Financial Advice: Why Your Financial Plan Should Include a Trust

It’s never fun to think about, but it’s essential to plan out how your money will pass to your family when you die. Mark Gerard, of Charles Schwab in Rockford, shares the benefits of including a trust in your estate plan.

Biz-Schwab-W20

Estate planning is never a fun topic. No one wants to plan for their eventual demise, including me. I have realized, however, that a little bit of planning and time spent now will save your loved ones days, and perhaps weeks, of effort, over the many months it can take to close out an estate. If you take a few easy steps now, your executor, beneficiaries and loved ones will all truly appreciate it. I see it play out practically every week in our Rockford office.

Most of us are familiar with wills and may have one in place. But when people think of trusts, they often picture something reserved for the very wealthy. That’s not the case. A personal trust can actually be helpful for people in a variety of situations.

Simply put, a trust is a legal relationship in which the trustee, who can be you or someone you name, holds legal title to assets and manages them on behalf of the beneficiaries of the trust. Those beneficiaries could include you, your family or your favorite charities. The assets inside the trust could include your home, investment accounts and more.

You can set up the trust so you always have access to the assets at any time. For example, you could sell investments held in the trust to pay college tuition for a child.
Trusts can offer a number of benefits:
May minimize transfer/estate taxes
May help your beneficiaries avoid the expense, delay and publicity of probate
Allows you to create rules for how your assets will be distributed
Allows for charitable giving strategies
Potentially enables informed financial decision-making, should you become incapacitated
Potentially allows for detailed planning in unique family situations, such as ongoing care for a special needs child.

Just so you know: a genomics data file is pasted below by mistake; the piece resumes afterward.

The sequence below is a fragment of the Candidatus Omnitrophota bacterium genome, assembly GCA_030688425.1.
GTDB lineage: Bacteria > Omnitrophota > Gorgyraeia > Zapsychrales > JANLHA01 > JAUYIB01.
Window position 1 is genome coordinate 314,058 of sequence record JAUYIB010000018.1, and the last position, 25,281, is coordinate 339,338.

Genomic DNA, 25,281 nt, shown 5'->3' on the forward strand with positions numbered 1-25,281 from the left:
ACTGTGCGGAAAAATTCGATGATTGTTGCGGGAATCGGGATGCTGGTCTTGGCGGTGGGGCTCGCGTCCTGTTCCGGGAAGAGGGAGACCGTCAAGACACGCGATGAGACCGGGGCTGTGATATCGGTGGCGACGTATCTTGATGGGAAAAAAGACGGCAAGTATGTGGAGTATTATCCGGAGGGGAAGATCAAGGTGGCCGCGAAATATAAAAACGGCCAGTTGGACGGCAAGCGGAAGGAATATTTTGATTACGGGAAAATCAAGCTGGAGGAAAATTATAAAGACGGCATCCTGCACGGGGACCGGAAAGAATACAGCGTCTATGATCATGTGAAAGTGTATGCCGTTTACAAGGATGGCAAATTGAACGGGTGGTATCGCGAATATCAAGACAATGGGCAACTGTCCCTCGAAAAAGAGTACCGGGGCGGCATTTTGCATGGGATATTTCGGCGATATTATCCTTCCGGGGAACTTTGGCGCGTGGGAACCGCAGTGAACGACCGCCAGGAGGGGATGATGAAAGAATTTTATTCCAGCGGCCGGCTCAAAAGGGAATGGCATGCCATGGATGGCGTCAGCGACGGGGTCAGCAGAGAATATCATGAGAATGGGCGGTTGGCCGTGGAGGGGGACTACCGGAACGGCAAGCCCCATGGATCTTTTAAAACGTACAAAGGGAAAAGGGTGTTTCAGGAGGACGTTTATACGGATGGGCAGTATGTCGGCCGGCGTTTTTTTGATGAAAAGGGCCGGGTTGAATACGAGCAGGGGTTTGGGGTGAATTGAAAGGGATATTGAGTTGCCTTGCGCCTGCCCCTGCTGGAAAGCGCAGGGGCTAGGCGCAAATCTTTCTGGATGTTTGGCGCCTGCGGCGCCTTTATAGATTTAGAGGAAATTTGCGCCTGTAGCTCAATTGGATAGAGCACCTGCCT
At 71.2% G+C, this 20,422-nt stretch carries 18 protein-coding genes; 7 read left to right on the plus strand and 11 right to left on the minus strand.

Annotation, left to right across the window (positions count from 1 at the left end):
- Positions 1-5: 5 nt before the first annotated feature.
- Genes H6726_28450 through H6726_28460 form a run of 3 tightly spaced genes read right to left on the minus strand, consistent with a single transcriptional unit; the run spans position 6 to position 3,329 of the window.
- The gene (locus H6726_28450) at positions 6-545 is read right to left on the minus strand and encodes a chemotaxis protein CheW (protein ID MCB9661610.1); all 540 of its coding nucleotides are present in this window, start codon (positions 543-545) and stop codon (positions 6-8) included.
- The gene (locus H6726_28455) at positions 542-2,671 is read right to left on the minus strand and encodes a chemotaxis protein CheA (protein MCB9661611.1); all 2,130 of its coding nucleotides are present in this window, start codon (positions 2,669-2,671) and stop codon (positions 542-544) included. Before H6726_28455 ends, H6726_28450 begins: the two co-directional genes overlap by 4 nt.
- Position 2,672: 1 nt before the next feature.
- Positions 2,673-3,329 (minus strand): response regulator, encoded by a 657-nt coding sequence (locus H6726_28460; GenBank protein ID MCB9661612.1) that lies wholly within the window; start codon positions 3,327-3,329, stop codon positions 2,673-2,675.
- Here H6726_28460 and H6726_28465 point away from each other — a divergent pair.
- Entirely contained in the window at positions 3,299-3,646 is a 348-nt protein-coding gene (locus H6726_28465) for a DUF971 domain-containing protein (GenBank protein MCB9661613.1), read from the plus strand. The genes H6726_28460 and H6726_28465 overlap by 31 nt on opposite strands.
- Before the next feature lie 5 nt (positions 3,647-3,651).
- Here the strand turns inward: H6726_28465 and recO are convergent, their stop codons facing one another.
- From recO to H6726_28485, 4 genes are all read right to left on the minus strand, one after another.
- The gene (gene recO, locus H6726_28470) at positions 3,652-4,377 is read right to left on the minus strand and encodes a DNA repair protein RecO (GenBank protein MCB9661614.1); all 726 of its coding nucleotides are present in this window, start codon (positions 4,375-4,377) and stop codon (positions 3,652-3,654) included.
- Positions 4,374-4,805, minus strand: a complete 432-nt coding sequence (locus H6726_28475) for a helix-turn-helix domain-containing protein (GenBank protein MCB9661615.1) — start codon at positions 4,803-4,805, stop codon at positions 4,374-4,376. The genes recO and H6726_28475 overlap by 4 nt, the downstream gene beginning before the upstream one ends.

A common approach we see is an individual will set up a trust and act as the trustee, with the intent to do so until their death. This gives them the latitude to hand over trustee responsibilities to someone else should they be unable to continue due to age or illness.

Deciding who should succeed you as trustee is a critical decision. Your trustee should be able to impartially manage your financial assets, and be willing to assume all the accompanying legal complexities and administrative duties. They should be able to fulfill this responsibility for the full term of the trust, which could be decades into the future.

Because of the responsibilities, time commitment and knowledge the role demands, many people choose a corporate trustee to succeed them. A corporate trustee offers the benefits of financial expertise, unbiased decision making, fiscal responsibility and sworn fiduciary duty to always act in the best interest of the trust and its beneficiaries. This provides continuity to ensure your wishes are carried out and your estate is carefully managed into the future. A corporate trustee can serve as the sole trustee, or as co-trustee, working alongside a family member or trusted individual you choose.

One question I frequently get asked is whether or not a trust is better than a will. There are advantages and disadvantages to both. Bear in mind that a trust does not necessarily replace the need for a will. A trust is just one part of an estate plan, and this should be considered as you are planning for the future. It is important that you seek the guidance of an attorney when deciding whether a will or trust is the best thing for you and your family.

I experienced the importance of planning for a family’s financial future firsthand in 2016 when both my father and father-in-law passed away. The planning they had done helped ease the transition for my wife Joanna and I, and our mothers. In our branch, we help clients navigate the terrain of estate planning, and eventually, we help their loved ones move forward.

Mark Gerard is an Independent Branch Leader at Charles Schwab in Rockford with more than 22 years of experience helping clients achieve their financial goals. Follow Mark Gerard on Twitter @MarkGerardCS. Some content provided here has been compiled from previously published articles authored by various parties at Schwab.

Information presented is for general informational purposes and is not intended as personalized advice. Employees of Charles Schwab & Co., Inc. are not estate planning attorneys and cannot offer tax or legal advice, or create and prepare legal documents associated with such plans. Where such advice is necessary, please consult a qualified legal or tax advisor. (1219-98GA)